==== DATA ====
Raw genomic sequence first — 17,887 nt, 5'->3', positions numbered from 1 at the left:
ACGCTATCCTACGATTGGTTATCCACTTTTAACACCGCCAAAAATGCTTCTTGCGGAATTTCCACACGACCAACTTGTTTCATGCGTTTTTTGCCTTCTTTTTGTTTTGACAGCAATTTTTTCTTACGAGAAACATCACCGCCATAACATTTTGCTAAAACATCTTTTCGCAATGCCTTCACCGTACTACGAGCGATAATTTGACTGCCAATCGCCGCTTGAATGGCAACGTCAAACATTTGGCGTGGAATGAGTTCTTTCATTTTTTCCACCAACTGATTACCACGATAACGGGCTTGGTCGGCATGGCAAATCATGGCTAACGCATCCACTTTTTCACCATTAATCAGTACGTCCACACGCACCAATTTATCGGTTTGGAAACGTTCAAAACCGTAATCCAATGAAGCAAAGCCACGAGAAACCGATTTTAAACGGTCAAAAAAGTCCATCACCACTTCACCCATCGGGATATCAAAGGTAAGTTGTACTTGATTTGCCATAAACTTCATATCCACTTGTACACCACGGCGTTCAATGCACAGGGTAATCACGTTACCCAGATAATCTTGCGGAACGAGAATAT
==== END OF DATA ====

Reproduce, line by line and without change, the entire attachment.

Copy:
Raw genomic sequence first — 17,887 nt, 5'->3', positions numbered from 1 at the left:
ACGCTATCCTACGATTGGTTATCCACTTTTAACACCGCCAAAAATGCTTCTTGCGGAATTTCCACACGACCAACTTGTTTCATGCGTTTTTTGCCTTCTTTTTGTTTTGACAGCAATTTTTTCTTACGAGAAACATCACCGCCATAACATTTTGCTAAAACATCTTTTCGCAATGCCTTCACCGTACTACGAGCGATAATTTGACTGCCAATCGCCGCTTGAATGGCAACGTCAAACATTTGGCGTGGAATGAGTTCTTTCATTTTTTCCACCAACTGATTACCACGATAACGGGCTTGGTCGGCATGGCAAATCATGGCTAACGCATCCACTTTTTCACCATTAATCAGTACGTCCACACGCACCAATTTATCGGTTTGGAAACGTTCAAAACCGTAATCCAATGAAGCAAAGCCACGAGAAACCGATTTTAAACGGTCAAAAAAGTCCATCACCACTTCACCCATCGGGATATCAAAGGTAAGTTGTACTTGATTTGCCATAAACTTCATATCCACTTGTACACCACGGCGTTCAATGCACAGGGTAATCACGTTACCCAGATAATCTTGCGGAACGAGAATAT